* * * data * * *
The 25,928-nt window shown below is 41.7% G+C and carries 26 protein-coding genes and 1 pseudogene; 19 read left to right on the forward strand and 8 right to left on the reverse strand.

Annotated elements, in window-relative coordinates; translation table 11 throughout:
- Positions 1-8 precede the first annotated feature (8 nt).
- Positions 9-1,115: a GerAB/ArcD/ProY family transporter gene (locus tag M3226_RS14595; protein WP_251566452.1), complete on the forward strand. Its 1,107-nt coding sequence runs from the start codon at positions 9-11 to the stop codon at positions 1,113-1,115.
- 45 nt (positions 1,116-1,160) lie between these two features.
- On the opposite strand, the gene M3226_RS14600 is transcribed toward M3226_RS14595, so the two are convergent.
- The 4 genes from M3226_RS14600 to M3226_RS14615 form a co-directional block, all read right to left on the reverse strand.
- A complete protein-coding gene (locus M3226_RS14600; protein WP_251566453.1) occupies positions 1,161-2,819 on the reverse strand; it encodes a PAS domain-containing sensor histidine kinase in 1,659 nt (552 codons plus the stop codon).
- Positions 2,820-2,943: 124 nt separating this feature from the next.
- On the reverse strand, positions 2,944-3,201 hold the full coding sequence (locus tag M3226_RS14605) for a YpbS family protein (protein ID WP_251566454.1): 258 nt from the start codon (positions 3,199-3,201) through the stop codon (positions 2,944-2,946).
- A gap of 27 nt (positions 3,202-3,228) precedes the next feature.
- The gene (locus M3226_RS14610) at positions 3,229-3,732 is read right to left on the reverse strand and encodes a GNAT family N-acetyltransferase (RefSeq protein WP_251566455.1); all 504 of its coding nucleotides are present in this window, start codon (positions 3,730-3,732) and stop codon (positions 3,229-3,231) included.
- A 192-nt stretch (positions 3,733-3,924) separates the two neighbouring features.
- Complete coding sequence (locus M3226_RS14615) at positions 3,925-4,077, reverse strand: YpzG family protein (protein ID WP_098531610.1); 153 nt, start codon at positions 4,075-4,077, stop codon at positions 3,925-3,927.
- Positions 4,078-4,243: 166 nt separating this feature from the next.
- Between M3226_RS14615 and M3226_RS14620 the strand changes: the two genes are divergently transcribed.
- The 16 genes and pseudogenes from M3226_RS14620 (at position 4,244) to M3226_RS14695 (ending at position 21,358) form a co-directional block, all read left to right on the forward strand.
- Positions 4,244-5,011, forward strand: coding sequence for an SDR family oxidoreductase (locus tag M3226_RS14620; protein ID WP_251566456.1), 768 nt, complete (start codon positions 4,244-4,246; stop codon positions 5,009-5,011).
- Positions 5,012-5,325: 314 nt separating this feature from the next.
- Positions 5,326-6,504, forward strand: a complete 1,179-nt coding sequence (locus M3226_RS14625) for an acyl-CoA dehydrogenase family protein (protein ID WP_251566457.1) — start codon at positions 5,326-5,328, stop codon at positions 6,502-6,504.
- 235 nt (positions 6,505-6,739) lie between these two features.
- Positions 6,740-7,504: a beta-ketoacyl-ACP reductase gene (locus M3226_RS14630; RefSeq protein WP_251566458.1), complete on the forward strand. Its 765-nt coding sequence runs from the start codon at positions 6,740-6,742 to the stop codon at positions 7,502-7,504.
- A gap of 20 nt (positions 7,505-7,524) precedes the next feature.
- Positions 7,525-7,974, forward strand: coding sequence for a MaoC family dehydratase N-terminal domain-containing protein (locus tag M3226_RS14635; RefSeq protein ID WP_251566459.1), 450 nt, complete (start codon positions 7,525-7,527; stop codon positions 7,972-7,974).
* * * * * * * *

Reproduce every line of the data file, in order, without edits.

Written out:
The 25,928-nt window shown below is 41.7% G+C and carries 26 protein-coding genes and 1 pseudogene; 19 read left to right on the forward strand and 8 right to left on the reverse strand.

Annotated elements, in window-relative coordinates; translation table 11 throughout:
- Positions 1-8 precede the first annotated feature (8 nt).
- Positions 9-1,115: a GerAB/ArcD/ProY family transporter gene (locus tag M3226_RS14595; protein WP_251566452.1), complete on the forward strand. Its 1,107-nt coding sequence runs from the start codon at positions 9-11 to the stop codon at positions 1,113-1,115.
- 45 nt (positions 1,116-1,160) lie between these two features.
- On the opposite strand, the gene M3226_RS14600 is transcribed toward M3226_RS14595, so the two are convergent.
- The 4 genes from M3226_RS14600 to M3226_RS14615 form a co-directional block, all read right to left on the reverse strand.
- A complete protein-coding gene (locus M3226_RS14600; protein WP_251566453.1) occupies positions 1,161-2,819 on the reverse strand; it encodes a PAS domain-containing sensor histidine kinase in 1,659 nt (552 codons plus the stop codon).
- Positions 2,820-2,943: 124 nt separating this feature from the next.
- On the reverse strand, positions 2,944-3,201 hold the full coding sequence (locus tag M3226_RS14605) for a YpbS family protein (protein ID WP_251566454.1): 258 nt from the start codon (positions 3,199-3,201) through the stop codon (positions 2,944-2,946).
- A gap of 27 nt (positions 3,202-3,228) precedes the next feature.
- The gene (locus M3226_RS14610) at positions 3,229-3,732 is read right to left on the reverse strand and encodes a GNAT family N-acetyltransferase (RefSeq protein WP_251566455.1); all 504 of its coding nucleotides are present in this window, start codon (positions 3,730-3,732) and stop codon (positions 3,229-3,231) included.
- A 192-nt stretch (positions 3,733-3,924) separates the two neighbouring features.
- Complete coding sequence (locus M3226_RS14615) at positions 3,925-4,077, reverse strand: YpzG family protein (protein ID WP_098531610.1); 153 nt, start codon at positions 4,075-4,077, stop codon at positions 3,925-3,927.
- Positions 4,078-4,243: 166 nt separating this feature from the next.
- Between M3226_RS14615 and M3226_RS14620 the strand changes: the two genes are divergently transcribed.
- The 16 genes and pseudogenes from M3226_RS14620 (at position 4,244) to M3226_RS14695 (ending at position 21,358) form a co-directional block, all read left to right on the forward strand.
- Positions 4,244-5,011, forward strand: coding sequence for an SDR family oxidoreductase (locus tag M3226_RS14620; protein ID WP_251566456.1), 768 nt, complete (start codon positions 4,244-4,246; stop codon positions 5,009-5,011).
- Positions 5,012-5,325: 314 nt separating this feature from the next.
- Positions 5,326-6,504, forward strand: a complete 1,179-nt coding sequence (locus M3226_RS14625) for an acyl-CoA dehydrogenase family protein (protein ID WP_251566457.1) — start codon at positions 5,326-5,328, stop codon at positions 6,502-6,504.
- 235 nt (positions 6,505-6,739) lie between these two features.
- Positions 6,740-7,504: a beta-ketoacyl-ACP reductase gene (locus M3226_RS14630; RefSeq protein WP_251566458.1), complete on the forward strand. Its 765-nt coding sequence runs from the start codon at positions 6,740-6,742 to the stop codon at positions 7,502-7,504.
- A gap of 20 nt (positions 7,505-7,524) precedes the next feature.
- Positions 7,525-7,974, forward strand: coding sequence for a MaoC family dehydratase N-terminal domain-containing protein (locus tag M3226_RS14635; RefSeq protein ID WP_251566459.1), 450 nt, complete (start codon positions 7,525-7,527; stop codon positions 7,972-7,974).